The 30-year-old left his work in Preston Park at 4.45pm on Tuesday and was eventually picked up at about midnight.
He said: “I was convinced I was going to have to sleep in my car.”
Jenny Money was stuck travelling to Lewes for three hours.
She said: “My son lives in Stockholm and they all know how to drive in the snow.
“There was far less snow here but a lot of people were panicking.”
Jackie Wrench’s nightmare journey home from Uckfield began when she passed the Lewes roundabout – taking her two hours to get from there to Falmer.
She said: “More and more people had to abandon their cars.
“One young man had run for half an hour to bring milk for his baby.
“There were people in the fast lane with shovels trying to dig the snow away from their wheels, there were tractors squeezing around cars, and people, complete chaos.”
Chris Coleman was stuck for three and a half hours trying to get from the A23/A27 junction to the Ashcombe roundabout.
He said: “There didn't seem to be heavy snow, less than an inch gathered between the lanes of traffic, but the road clearly hadn't been gritted.”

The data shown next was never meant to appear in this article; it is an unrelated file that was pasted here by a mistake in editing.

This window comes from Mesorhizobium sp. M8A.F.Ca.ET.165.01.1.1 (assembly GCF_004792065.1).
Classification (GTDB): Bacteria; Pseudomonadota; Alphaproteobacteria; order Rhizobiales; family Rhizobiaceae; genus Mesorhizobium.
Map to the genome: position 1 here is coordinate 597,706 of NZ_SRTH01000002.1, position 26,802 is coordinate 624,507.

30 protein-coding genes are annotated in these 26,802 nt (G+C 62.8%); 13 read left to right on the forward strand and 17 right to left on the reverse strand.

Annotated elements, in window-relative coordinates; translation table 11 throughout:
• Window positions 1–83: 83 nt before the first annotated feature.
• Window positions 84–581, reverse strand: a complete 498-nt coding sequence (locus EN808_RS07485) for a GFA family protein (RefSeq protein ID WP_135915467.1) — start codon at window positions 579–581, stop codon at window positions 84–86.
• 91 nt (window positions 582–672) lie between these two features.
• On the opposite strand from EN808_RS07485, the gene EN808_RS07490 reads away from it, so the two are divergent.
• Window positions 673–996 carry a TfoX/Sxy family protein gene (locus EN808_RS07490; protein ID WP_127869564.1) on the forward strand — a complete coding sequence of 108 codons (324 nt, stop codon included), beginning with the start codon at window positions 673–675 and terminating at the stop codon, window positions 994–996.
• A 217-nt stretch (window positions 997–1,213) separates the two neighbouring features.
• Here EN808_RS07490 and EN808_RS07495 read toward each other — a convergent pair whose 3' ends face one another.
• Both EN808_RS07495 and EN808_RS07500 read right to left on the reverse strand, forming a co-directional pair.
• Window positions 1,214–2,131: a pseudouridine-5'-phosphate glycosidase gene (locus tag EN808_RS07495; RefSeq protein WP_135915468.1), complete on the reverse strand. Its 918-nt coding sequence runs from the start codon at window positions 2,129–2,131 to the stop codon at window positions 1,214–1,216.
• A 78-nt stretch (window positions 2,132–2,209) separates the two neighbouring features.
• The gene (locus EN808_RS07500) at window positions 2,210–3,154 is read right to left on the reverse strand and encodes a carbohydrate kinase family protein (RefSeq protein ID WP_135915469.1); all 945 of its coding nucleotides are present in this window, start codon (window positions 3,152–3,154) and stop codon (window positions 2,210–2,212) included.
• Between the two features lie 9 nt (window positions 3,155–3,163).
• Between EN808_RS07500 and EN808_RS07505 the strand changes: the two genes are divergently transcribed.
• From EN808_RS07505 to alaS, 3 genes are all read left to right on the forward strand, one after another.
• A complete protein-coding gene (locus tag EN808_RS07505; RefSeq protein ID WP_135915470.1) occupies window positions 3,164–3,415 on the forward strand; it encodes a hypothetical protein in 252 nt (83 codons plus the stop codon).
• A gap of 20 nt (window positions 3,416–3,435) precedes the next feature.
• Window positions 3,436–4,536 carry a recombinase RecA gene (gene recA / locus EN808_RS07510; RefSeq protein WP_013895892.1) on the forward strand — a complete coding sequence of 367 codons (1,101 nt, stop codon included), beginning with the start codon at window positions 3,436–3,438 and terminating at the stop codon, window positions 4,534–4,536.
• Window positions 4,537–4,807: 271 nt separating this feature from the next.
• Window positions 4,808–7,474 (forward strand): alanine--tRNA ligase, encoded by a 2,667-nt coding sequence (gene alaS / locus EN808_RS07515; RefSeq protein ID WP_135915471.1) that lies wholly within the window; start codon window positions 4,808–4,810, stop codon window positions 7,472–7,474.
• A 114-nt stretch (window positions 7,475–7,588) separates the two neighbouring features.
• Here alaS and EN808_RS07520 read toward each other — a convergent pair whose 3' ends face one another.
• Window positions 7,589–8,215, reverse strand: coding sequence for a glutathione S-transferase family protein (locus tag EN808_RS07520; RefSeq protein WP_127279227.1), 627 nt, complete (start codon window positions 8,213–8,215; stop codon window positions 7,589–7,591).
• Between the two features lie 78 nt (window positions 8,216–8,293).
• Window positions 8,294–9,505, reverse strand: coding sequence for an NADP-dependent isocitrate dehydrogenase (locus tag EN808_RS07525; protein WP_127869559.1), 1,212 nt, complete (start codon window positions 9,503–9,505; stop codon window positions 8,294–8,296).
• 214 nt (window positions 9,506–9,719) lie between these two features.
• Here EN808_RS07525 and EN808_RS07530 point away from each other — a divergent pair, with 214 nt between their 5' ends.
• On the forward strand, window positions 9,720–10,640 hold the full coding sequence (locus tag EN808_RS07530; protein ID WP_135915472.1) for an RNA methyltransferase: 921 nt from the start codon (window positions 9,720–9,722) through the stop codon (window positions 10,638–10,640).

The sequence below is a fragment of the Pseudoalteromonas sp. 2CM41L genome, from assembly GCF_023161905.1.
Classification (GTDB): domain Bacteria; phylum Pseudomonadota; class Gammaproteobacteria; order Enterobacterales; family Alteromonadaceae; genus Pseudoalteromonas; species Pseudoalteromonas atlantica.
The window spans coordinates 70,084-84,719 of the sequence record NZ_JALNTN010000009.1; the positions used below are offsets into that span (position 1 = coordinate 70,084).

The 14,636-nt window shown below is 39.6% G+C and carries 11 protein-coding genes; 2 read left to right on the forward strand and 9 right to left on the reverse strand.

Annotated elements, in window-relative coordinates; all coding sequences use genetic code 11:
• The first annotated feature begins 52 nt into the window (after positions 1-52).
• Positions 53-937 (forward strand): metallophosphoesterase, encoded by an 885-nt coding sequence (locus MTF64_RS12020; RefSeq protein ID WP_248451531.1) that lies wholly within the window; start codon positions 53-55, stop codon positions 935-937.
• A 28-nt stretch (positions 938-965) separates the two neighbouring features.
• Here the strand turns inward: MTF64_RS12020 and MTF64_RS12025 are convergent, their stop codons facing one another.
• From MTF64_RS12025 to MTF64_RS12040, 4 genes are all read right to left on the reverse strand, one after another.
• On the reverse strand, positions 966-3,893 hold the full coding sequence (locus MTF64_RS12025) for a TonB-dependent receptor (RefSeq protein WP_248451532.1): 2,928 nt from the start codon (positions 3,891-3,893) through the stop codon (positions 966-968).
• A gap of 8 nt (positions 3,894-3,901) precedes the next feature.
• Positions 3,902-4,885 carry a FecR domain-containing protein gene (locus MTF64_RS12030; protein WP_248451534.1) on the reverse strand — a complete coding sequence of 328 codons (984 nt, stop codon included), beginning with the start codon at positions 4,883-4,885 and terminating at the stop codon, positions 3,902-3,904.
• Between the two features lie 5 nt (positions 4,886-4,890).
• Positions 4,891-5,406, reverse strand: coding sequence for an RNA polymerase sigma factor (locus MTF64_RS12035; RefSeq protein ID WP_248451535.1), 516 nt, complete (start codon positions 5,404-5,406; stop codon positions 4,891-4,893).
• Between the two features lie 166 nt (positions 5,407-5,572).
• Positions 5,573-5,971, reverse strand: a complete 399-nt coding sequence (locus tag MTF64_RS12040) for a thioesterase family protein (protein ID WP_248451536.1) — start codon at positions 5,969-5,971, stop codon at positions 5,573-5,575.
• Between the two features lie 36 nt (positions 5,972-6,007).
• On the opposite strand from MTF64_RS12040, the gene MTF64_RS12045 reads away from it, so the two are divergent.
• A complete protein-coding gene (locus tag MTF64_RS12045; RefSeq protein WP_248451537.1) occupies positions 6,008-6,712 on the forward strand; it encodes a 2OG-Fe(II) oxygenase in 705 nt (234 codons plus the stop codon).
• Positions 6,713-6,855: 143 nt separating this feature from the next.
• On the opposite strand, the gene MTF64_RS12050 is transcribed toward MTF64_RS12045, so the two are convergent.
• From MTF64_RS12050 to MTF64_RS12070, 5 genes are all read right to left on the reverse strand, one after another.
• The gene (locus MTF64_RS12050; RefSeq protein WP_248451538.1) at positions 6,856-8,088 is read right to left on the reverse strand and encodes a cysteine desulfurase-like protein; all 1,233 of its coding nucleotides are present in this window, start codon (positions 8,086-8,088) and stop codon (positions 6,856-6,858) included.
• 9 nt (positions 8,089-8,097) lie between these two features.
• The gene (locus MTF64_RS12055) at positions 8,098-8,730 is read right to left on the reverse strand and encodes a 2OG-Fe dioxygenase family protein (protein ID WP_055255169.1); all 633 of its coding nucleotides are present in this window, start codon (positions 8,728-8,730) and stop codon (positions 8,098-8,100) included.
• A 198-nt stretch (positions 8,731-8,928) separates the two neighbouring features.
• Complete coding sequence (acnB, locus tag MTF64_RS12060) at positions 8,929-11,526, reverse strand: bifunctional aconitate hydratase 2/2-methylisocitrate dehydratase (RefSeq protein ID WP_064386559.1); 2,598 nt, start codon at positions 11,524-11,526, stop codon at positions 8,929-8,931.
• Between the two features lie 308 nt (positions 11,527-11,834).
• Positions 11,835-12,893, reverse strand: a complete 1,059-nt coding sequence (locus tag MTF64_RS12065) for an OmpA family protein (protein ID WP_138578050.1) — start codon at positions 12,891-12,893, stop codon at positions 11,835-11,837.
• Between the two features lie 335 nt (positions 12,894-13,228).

It took Lucy Brooks five hours to get home from Woodingdean to Worthing.
She said: “There was no information, no gritters, no police or Highways Authority visible. It was a frightening drive.”
Miriam Rawson was stuck on the A27 for hours.
She said: “It all seemed like a surreal bad dream yesterday morning.”
A butcher got on his quad bike to help a pregnant woman in the snow.
Adam Wickenden, pictured below, had been at work at 5am but went out on his quad bike 12 hours later to help his sister who was stranded in Falmer Road.
He then headed out again to help his friend’s husband and after spotting a pregnant woman struggling in the snow went out a third time to rescue her, only getting home after 10pm.
His wife Louise said: “You have to have a pretty big heart to go out in the freezing cold and help.”
Donna Stinton, the manager at Enara Community Care in Woodingdean, thanked the care workers, who abandoned their cars and walked in the severe weather last night and for the previous four days in all areas of Brighton.